The Dressmaker’s Companion is a book absolutely loaded with sewing tips, and these are five of my favourites. These are five tips that have made a BIG difference to the way I sew; maybe you already do them or maybe you’ll find them useful too.
1. Sew an ease stitch around the sleeve head
It seems like a very ordinary part of sewing sleeves in now, but I remember when I first got on to it -it was such a revelation! It made such a big difference to the quality of my sewing. Previously I’d been easing the sleeve head as I actually sewed it by having the sleeve underneath, but it was rather hit and miss for some garments (jackets, for example!) and using an ease stitch gave so much more control.
The ease stitch is a row of long machine stitches sewn over the sleeve head, with long tails left at the end.
There are a few different ways of doing it:
- Sew one row on the stitching line, and when you sew the sleeve in stitch exactly on this line (I do mine this way).
- Sew one row inside the stitching line, say, halfway between the stitching line and the raw edge.
- Sew two rows, similar to gathering. One row on the stitching line, and the other half way between the stitching line and the raw edge.
Pull up the ease stitches gently and adjust as you pin the sleeve into place.
Sew the sleeve in with the sleeve uppermost, over the top of the row of ease stitches.
2. Hand sew fastenings with four strands of thread
At the very beginning of my career, I had a stint at the hand finishing table of a fashion workroom in Adelaide (before they went offshore….). I joined about four or five others, sewing press studs, hooks and bars, and shank buttons with press studs sewn behind (chiffon shirts were fashion). Four threads were always used, and each stitch had to be neat and robust. Using four threads makes the work go faster.
How to thread a needle with four threads without getting in a tangle:
3. Don’t forget to understitch!
Understitching is an excellent technique for controlling collars and facings. It keeps the seam lines from rolling to the right side and makes ironing easier too, particularly for fabrics that don’t press into crisp folds. I probably use understitching on almost every garment I sew.
To understitch, sew the seam and neaten it if necessary. Press the seam allowance towards the facing or underneath side, either with an iron or with your fingers as you sew. Hold the fabric with your thumbs underneath to feel where the seam allowance is and with your fingers on top to pull the fabric tight either side. With the right side facing up, stitch through the facing and seam allowance, staying close to the stitching line (between 1mm-3mm). If you’ve snipped any curves, make sure all the little sections between the snips are pushed to the same side.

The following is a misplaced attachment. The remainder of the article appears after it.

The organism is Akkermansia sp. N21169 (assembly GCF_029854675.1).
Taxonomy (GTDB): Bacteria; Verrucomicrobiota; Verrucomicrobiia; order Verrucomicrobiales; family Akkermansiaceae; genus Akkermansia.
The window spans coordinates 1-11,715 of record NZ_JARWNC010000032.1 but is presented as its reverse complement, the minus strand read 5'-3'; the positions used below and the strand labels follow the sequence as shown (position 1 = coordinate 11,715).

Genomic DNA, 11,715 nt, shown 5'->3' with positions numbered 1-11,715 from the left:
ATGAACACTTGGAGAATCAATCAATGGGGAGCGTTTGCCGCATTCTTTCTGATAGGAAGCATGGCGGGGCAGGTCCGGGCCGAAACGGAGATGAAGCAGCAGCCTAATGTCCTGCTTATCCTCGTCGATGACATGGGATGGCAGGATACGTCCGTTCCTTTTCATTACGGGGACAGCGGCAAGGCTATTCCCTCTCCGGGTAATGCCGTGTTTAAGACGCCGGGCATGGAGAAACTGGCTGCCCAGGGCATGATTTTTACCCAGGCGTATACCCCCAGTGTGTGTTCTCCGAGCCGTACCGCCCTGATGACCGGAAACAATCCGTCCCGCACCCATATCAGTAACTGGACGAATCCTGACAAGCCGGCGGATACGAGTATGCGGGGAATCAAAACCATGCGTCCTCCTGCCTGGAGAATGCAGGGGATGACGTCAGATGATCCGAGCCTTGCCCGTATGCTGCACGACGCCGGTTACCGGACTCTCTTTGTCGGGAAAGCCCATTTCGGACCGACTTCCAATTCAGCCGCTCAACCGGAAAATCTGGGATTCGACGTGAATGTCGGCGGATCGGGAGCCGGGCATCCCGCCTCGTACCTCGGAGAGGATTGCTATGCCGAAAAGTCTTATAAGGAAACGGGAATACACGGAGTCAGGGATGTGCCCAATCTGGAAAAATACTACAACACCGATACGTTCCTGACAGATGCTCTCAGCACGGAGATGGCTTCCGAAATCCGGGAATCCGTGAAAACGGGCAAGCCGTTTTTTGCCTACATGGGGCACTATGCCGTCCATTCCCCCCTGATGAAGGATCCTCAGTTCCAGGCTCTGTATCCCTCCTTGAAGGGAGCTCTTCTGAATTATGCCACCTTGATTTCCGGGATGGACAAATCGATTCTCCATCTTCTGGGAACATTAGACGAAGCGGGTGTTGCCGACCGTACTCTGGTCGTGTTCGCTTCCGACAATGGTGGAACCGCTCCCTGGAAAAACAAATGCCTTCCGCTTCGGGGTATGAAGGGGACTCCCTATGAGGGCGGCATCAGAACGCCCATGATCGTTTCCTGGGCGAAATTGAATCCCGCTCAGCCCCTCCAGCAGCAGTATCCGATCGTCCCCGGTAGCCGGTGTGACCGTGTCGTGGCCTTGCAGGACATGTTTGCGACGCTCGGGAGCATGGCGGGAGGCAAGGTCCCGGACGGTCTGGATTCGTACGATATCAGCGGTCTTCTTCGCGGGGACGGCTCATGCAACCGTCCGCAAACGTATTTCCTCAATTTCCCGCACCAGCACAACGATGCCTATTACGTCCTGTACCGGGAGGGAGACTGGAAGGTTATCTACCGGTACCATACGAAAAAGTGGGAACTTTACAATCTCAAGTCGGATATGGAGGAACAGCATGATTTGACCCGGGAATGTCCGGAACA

Should you understitch if you also plan to topstitch? Sometimes I do, depending on how well the fabric presses and holds the edge. If the fabric doesn’t press sharply or is bouncy or hard-to-handle, I usually do understitch first.
4. Make the garment in your head before you make it
An unusual sort of sewing tip, and you might be the sort of person who likes to proceed blindly, but I like to get things clear in my head from the start. I find that if I leave things undecided, the garment will almost certainly not get finished.
When I was a fashion student, our teacher asked us to find some ready-made garments and write out the order they were sewn in. We also had to write out the intended sewing order for garments we made in class (from patterns we’d made ourselves). After a while it became easy to “make” the garments in our heads before we sat down to actually make them, and we didn’t need written instructions anymore.
5. Leave cutting reminders for yourself
We’ve all done it: intended to add extra length onto a pattern, or add a seam allowance, and forgotten and cut on the wrong line.
If you need to add extra length or seam allowances to the pattern pieces when you’re cutting out, put pins sticking out beyond the cutting line to remind you to add on (even if you’ve drawn a line on the fabric). I always do this. It’s very easy to get distracted and cut on the wrong line, and it’s usually on the very last piece, too.
Helpful? I hope so.
Started your Christmas shopping yet? Autographed copies of The Dressmaker’s Companion are available from me direct, here.